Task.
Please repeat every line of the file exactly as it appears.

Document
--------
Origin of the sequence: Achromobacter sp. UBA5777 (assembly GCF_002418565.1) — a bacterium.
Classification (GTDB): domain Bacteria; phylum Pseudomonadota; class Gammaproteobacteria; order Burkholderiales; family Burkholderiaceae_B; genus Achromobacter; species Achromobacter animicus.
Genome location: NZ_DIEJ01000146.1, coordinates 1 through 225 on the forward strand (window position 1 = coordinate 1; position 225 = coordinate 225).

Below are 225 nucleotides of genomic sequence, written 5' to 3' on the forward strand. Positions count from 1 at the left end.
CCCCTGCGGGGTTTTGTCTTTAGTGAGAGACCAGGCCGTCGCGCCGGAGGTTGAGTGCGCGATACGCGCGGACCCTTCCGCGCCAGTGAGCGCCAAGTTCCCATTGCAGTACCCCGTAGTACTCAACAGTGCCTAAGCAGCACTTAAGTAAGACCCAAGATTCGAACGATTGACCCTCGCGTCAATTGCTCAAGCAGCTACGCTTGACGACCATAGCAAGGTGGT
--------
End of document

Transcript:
Origin of the sequence: Achromobacter sp. UBA5777 (assembly GCF_002418565.1) — a bacterium.
Classification (GTDB): domain Bacteria; phylum Pseudomonadota; class Gammaproteobacteria; order Burkholderiales; family Burkholderiaceae_B; genus Achromobacter; species Achromobacter animicus.
Genome location: NZ_DIEJ01000146.1, coordinates 1 through 225 on the forward strand (window position 1 = coordinate 1; position 225 = coordinate 225).

Below are 225 nucleotides of genomic sequence, written 5' to 3' on the forward strand. Positions count from 1 at the left end.
CCCCTGCGGGGTTTTGTCTTTAGTGAGAGACCAGGCCGTCGCGCCGGAGGTTGAGTGCGCGATACGCGCGGACCCTTCCGCGCCAGTGAGCGCCAAGTTCCCATTGCAGTACCCCGTAGTACTCAACAGTGCCTAAGCAGCACTTAAGTAAGACCCAAGATTCGAACGATTGACCCTCGCGTCAATTGCTCAAGCAGCTACGCTTGACGACCATAGCAAGGTGGT